'Lean In': Sheryl Sandberg's privileged manifesto

Intended to encourage women in the workplace, the super-successful Sandberg seems ignorant of the reality of a non-rich life

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Sheryl Sandberg's "Lean In" is a feminist discussion of the privilege of men by the most privileged of women.

The book is a spin from the Facebook chief operating officer's 15-minute TEDtalk about how women, if they stay engaged in the workforce up to the very minute they go into labor, will have more to go back to when they go back to work.

Her main message is: Don't ease up on your career before you have to back out, take a place at the table instead of sitting on the side of the room (both literally and figuratively), and make sure your partner is doing an equal share at home. That's all fine.


By Sheryl Sandberg
Knopf ($24.95).

But "Lean In" is more than just a plea for women to stay engaged. It is also partly a memoir: the story of how a young woman rose from her upper-middle-class upbringing as a doctor's daughter with a stay-at-home mom to attend Harvard and subsequently rise to the upper 0.1 percent.

It takes about 100 pages for the book to get away from the basic message of her TEDTalk and into the filler of how she made her career work.

My favorite story of how rank has its privilege, and the little people be damned, is on Page 110 in the discussion of how Ms. Sandberg and her husband, Dave Goldberg, had a commuter marriage when their son was born. For the first year, Mr. Goldberg would fly back and forth from Los Angeles, where he worked for Yahoo, to Northern California, where she had a job she loved at Google. It was hell!

When the boy was about a year old, Mr. Goldberg found the perfect job as CEO of Portland, Ore.-based Survey Monkey and moved the company to San Francisco Bay Area so he could live with his wife. Problem solved -- at least for the Sandberg-Goldberg family.

Unmentioned are the employees of Survey Monkey, who saw their corporate headquarters move to a city with a much higher cost of living. But fiddle-dee-dee, that is not her concern.

Ms. Sandberg and Mr. Goldberg have a true partnership: He pays the bills, handles the finances and provides tech support for the household computers. She arranges the children's schedules and plans birthday parties.

There is no mention of cooking, cleaning, laundry or mowing the grass, so one can assume that those chores are handled by people who are leaning in to scrub pots for her family, but they aren't mentioned in the acknowledgements. She thanks Oprah and Arianna Huffington, but with her own salary of $295,000 and total compensation of $30 million last year, why thank the nanny, the gardener or the maid?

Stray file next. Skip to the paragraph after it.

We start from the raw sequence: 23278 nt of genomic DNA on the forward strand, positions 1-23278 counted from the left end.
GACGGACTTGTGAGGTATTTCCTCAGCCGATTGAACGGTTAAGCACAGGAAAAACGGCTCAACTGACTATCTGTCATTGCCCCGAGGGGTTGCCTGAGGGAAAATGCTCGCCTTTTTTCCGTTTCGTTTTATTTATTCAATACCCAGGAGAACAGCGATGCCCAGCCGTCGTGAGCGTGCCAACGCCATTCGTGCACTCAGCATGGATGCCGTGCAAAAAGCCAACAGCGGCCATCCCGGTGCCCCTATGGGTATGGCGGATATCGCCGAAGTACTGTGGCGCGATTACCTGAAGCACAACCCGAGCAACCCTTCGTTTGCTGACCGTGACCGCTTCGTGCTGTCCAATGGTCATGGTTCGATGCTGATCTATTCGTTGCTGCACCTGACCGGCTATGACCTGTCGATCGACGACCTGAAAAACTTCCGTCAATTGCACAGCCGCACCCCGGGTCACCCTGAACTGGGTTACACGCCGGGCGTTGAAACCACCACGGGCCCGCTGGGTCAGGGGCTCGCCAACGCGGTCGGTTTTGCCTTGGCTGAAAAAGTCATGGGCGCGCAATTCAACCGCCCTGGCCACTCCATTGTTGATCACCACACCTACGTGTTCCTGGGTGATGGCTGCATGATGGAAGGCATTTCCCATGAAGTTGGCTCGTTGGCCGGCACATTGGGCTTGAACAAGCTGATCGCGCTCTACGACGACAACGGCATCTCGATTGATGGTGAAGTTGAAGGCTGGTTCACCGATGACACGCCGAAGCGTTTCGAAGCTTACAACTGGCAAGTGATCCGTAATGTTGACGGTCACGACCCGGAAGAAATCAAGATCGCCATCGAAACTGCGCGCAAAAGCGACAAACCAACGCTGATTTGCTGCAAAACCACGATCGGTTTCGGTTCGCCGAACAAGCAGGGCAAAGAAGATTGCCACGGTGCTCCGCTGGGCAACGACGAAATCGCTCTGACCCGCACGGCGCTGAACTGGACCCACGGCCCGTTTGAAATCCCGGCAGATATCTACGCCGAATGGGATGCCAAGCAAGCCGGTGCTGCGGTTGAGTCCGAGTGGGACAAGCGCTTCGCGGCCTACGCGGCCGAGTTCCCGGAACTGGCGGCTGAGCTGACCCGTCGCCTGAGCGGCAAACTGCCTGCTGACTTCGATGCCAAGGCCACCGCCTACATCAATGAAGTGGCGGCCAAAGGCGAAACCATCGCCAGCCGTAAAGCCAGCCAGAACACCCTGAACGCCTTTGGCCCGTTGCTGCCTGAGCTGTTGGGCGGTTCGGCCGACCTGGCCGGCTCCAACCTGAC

Ms. Sandberg makes her engagement in parenting clear in her TEDtalk, first when she describes her 3-year-old daughter at preschool doing "that whole hugging the leg crying 'mommy don't get on that plane' thing," which discounts her child's experience by calling it a "thing." Then minutes later, she describes herself as the parent of two children, ages 5 and 2 -- forgetting the age of her own child!

In the book, her decision to go back to work was based on whether it was the right choice for her. What was truly best for her children is not discussed except the research into the effects of child care on children.

There has been much praise for Ms. Sandberg's book, which was researched by a team and written with Nell Scovell (whose name is on the inside cover). But it has mostly come from those with equally fabulous high-paying careers who do not come home to a pile of laundry and a dirty house.

Most Americans don't have the "choice" to leave work at 5:30 to get home to have dinner with our families. Instead it is a necessity that we leave at 5:30 because childcare ends at 6 and then we have to make dinner for our families.

"Lean In" offers nothing for the rest of us but a firmer knowledge that life is easier if you have unmentioned help.

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Ann Belser is a staff writer in the Post-Gazette Business section (abelser@post-gazette.com, 412-263-1699).


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